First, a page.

Donald ZEPP's

ClearHead™ Clawhammer Banjo

  1. The Basic Clawhammer Right Hand Motion
  2. The Brush Stroke
  3. Left Hand Techniques
  4. Double Thumbing
  5. Triplets
  6. The "Cluck"
  7. "Personalizing" your play, or "How to create your own style."

5. Left-hand Triplets

The definition of a "triplet" is: Three of the same type of note played in the time normally used by two notes of that of type. For example, two eighth notes usually occupy one full beat--in an eighth note triplet, three eighth notes take a full beat. This means, of course, that triplets allow us to crowd more notes into a measure than seems "legal." Consider the following:


Note that by counting the beats evenly and adding the syllables "trip" and "let" we can squeeze 12 notes into the second measure: "One-trip-let, two-trip-let, three-trip-let, four-trip-let" Think of the opening of the theme music for the Addams Family TV show: "four-trip-let, one, two, three, four-trip-let, one, two, three..."

That example of the Addams Family theme brings up an important aspect of triplets: the most important note is the 4th note! In Celtic music, you may see long strings of triplets, but in most American music, the triplet itself is often used to "set up" the next note, which typically is on beat one.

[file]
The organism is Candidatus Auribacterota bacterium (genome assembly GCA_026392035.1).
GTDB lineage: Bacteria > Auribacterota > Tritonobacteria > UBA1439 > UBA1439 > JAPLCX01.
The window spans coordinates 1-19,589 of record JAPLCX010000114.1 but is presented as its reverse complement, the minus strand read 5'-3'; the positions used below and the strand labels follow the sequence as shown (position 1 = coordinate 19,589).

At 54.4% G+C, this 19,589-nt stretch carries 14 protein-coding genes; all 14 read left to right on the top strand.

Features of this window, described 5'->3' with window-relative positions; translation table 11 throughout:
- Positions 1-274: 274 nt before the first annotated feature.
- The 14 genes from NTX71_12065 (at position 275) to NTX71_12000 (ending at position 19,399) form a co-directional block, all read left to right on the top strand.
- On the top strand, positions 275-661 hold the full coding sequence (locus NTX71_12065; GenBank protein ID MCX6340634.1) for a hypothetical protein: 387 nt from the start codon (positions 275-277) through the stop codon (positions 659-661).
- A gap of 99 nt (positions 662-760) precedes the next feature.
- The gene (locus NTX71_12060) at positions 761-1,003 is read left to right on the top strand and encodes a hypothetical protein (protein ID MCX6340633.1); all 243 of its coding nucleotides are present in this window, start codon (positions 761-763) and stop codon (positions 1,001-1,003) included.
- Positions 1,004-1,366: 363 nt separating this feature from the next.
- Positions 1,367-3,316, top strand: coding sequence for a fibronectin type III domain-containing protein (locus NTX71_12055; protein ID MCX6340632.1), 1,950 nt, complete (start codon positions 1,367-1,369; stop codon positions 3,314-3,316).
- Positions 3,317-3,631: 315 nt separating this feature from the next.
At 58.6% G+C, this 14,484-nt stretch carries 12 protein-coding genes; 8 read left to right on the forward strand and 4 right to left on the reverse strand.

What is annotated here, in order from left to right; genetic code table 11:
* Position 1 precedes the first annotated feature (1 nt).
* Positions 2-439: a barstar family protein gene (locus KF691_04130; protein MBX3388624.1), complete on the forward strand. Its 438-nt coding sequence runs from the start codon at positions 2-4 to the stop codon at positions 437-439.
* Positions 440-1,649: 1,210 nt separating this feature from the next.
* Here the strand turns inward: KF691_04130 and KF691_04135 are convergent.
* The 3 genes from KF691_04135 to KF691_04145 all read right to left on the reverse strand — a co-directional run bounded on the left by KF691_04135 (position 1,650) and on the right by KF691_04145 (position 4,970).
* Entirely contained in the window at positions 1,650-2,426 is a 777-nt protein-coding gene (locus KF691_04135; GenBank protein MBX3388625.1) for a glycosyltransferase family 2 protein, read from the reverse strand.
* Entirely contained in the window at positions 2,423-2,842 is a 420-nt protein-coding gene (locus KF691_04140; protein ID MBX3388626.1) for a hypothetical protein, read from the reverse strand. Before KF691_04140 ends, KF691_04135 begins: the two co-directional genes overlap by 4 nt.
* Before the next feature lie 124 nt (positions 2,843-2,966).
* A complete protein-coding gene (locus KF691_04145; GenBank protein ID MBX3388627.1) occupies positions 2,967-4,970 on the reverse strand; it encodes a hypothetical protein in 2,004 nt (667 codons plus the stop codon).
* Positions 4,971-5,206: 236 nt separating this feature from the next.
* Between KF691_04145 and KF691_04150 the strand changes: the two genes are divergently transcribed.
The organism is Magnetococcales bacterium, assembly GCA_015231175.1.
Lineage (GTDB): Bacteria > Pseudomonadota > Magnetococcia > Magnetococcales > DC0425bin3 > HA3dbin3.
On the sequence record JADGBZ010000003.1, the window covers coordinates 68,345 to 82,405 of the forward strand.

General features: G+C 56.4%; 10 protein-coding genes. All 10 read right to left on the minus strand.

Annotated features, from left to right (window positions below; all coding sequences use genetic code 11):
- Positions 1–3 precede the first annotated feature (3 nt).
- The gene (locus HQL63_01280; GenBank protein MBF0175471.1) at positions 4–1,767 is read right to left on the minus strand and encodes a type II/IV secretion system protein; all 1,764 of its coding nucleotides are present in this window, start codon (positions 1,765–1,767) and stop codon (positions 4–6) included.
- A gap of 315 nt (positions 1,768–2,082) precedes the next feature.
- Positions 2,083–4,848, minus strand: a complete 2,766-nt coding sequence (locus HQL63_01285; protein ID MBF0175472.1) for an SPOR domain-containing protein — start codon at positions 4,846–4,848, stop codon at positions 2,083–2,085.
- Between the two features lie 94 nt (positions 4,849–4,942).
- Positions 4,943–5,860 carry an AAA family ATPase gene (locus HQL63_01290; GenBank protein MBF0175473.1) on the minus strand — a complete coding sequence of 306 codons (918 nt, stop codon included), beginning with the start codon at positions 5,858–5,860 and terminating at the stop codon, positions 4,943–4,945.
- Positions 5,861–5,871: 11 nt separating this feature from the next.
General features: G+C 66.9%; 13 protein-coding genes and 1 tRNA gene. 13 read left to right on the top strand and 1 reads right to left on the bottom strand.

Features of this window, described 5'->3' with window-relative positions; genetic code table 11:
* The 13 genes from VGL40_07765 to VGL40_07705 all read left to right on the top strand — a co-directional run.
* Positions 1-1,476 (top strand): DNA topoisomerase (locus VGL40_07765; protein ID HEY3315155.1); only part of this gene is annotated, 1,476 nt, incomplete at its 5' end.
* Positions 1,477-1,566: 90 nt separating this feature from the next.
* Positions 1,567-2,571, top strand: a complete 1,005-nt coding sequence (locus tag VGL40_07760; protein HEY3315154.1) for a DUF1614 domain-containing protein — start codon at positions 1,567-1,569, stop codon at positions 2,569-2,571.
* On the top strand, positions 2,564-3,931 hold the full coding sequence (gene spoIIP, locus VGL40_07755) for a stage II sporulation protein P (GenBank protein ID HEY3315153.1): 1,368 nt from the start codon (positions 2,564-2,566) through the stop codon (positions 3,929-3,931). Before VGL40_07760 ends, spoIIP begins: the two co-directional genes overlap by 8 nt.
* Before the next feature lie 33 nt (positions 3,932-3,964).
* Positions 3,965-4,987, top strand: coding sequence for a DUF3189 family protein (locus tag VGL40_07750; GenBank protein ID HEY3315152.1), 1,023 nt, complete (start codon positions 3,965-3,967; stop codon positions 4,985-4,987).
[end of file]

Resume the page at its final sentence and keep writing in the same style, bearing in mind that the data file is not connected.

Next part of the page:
So, how do we play triplets? One common way is to do a double hammer-on:


Watch this video clip (triplets_hammered-on.wmv) showing this motion:

Or a double pull-off:


(triplets_pulled-off.wmv)

Another type of triplet can be used to play the so-called "Galax Lick." While this can be played as a pair of eighth notes leading to a 5th string played on the beat (and usually twice, at that), it can also be played as a triplet:


Watch this clip (galax_fortune.wmv) to see the Galax Lick played both as two eighth notes and as a triplet in the tune Fortune

In each case, the notes are sounded by stiffening the playing finger of your right hand, pushing down across the two or three strings you are sounding while running your thumb into the 5th string for that all-important, first beat note.